Two thirds of US and Canada investors set to cut back on equities in 2019
Globally, more than half (51 percent) of the 230 institutional clients representing more than $7 tn in investable assets surveyed in BlackRock’s latest research say they expect to reduce exposure to equities over the course of 2019.
This is a big hike from last year when the number was 35 percent; in 2017 it was 29 percent. The survey comes as last year saw global stocks suffer their worst year in more than a decade.
This year, however, there are big regional differences, according to the investment manager. ‘This trend is most pronounced in the US and Canada where 68 percent of clients plan to reduce equity allocations, versus just 27 percent in continental Europe,’ states the 2019 Global Institutional Rebalancing report.
When the survey was conducted in late November and early December 2018, most respondents said the possibility of the cycle turning was their first (37 percent) or second (19 percent) most important macro issue.
But the macro and market influences affecting decisions around asset allocations also highlight regional differences, notes BlackRock. For example, more than half (52 percent) of clients in the US and Canada say they are concerned about rising US interest rates, while 46 percent of EMEA institutions and 40 percent of those in Asia-Pacific cite geopolitical instability/trade tensions as one of the top two macro risks – compared with only 20 percent among BlackRock’s US and Canada clients.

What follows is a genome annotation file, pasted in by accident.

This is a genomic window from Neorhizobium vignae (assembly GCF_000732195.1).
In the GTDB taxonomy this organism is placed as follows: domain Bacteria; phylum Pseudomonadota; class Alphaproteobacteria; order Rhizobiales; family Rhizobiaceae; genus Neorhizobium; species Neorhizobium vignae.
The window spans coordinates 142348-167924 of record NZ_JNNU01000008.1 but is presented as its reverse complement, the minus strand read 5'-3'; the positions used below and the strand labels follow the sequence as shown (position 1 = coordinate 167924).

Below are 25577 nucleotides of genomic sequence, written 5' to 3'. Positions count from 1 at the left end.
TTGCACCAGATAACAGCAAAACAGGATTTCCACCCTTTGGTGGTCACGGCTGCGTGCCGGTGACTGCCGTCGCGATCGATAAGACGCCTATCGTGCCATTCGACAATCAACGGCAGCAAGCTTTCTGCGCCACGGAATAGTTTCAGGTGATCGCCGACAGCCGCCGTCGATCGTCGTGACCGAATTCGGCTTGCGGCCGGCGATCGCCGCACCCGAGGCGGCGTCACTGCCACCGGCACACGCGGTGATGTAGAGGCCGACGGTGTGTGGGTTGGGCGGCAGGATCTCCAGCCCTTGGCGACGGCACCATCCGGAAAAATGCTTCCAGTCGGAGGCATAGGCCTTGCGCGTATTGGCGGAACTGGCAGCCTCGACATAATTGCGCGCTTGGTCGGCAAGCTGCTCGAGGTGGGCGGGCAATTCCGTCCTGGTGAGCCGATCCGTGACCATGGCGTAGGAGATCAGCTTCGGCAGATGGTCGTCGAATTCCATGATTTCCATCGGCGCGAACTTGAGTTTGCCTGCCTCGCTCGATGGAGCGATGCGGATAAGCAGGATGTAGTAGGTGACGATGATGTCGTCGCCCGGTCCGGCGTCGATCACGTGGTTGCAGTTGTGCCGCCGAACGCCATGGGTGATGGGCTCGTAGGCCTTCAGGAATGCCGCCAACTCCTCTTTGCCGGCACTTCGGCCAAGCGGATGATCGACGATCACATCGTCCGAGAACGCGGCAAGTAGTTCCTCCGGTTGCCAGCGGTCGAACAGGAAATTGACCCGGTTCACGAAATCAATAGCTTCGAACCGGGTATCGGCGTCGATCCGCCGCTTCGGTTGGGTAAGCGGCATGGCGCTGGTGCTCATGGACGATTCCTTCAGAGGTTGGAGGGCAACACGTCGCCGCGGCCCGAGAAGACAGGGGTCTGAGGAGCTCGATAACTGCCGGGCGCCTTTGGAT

BlackRock adds that while the overall trend is to reduce exposure to equities, within portfolios, institutions are also shifting their focus and priorities.
‘Respondents are most focused on reducing public market risk within the equity portfolio (41 percent cite this as one of their top two priorities),’ notes BlackRock. ‘But around one third plan to increase allocations to alpha-seeking strategies, [while] an increasing emphasis on ESG and impact investing is cited by 27 percent of respondents, largely driven by EMEA clients.’
Of those planning to reduce exposure to equities and move more into alternatives, real assets, private equity and real estate prove most appealing among respondents.